The first wine that we tasted was Dona Paula Estate Torrontés (2011). As we discussed in our recent comments on Argentinian wines, the Torrontes grape produces a distinctive white wine with a very floral nose and a somewhat salty palate that reminds one of the seashore. The wine has been compared to a Vigonier, but we thought it was uniquely different. Torrontes also does not age well,which is why it is not exported to a great as an extent as Malbec. But it’s go to go when you drink it now.
Dona Paula Estate Torrontes (2011) sells in the United States for about $15 per bottle. The grapes are grown in the mountains at an elevation of nearly 5,600 feet (1,700 meters) above sea level, in an area with hot days and cold nights. Grapes are harvested over three periods with each period providing a different feature to the wine – early harvest provides acidity, themed harvest the floral notes, and the later harvest the fruit aromas. Dona Paula Torrontes had the expected floral nose, with aromas of jasmine and orange blossom. On the palate it had a bit more of a mineral taste than other versions of the varietal that we have sampled, and we thought it a bit harsh. That said, the minerality would help the wine pair well with food, and participants in the Snooth virtual tasting suggested that they were enjoying it with Thai food. Others also recommended that the Torrontes be served very cold. We had not chilled the wine much prior to the tasting and that may have also added to the bitterness that we found in this particular wine.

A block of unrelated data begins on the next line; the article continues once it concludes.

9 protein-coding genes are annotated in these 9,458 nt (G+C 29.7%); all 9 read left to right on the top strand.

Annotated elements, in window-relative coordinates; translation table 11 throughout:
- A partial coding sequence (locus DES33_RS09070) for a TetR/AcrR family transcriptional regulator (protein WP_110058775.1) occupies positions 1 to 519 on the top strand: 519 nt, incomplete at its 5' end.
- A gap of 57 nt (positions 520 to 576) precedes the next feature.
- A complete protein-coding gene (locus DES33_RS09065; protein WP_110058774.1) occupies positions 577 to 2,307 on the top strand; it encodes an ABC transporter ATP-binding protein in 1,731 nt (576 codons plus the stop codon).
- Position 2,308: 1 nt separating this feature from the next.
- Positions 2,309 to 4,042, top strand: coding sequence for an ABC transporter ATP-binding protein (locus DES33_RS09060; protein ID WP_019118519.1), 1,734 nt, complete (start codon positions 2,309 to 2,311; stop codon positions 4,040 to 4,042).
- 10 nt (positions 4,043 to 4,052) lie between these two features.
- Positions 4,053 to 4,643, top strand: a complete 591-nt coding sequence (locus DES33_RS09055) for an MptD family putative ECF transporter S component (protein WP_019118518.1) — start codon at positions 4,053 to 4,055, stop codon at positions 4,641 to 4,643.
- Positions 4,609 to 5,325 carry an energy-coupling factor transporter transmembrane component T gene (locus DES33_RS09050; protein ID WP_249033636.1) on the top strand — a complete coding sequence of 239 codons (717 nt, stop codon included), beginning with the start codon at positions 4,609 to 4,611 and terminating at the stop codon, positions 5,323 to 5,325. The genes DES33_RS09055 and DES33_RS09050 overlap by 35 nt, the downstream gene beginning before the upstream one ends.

In full disclosure, press receives courtesy and some sampling of wines when we participate in tastings, but we don’t get everything to taste. We waited for others to taste a Dona Paula Cabernet, we poured the Malbec. The Dona Paula Estate Malbec (2011) is also priced at a very reasonable $15 per bottle in the United States. This was we felt an excellent Argentinian example of this Bordeaux varietal, and we enjoyed it a great deal. These grapes come from the winery’s best vineyards in Altamira and Gualtallary (and like the torrontes are grown at high elevations). This cool climate and minerally rocky soils produce grapes with a low yield but substantial character.
The Malbec was an intense purple color, with a spicy, peppery nose with a hint of violet. While the winemakers notes on the Malbec suggested that there were mineral and graphite notes we really did not see these, but tasted a pleasantly fruity wine, with black fruits and plums, almost the type of fruit that one would expect from a Merlot. In fact we compared the wine to a fruit forward Pacific Northwest Merlot. The wine was well balanced with soft tannins, suggesting that it should be served fairly young, and though it could stand some cellaring, this would probably not be appropriate for this particular Malbec.
Our verdict? While this particular virtual wine tasting had a few glitches, we still learned that Dona Paula produces some excellent wines, particularly at an affordable price of roughly $15.oo per delicious bottle. And we got to share our delight with friends new and old, through Snooth Virtual Tasting. They’re a great way to learn about wines from the comfort of home.
Visit http://Snooth.com to learn more about Snooth and all of the things they offer for wine lovers, and you can also check out some of the previous wine tasting events, including the two that The Advice Sisters participated in (hint: I’m logged in as “AdvicesisterA”) , at: http://www.snooth.com/video/
the advice sisters thank John Dunham, our wine enthusiast, for helping with this review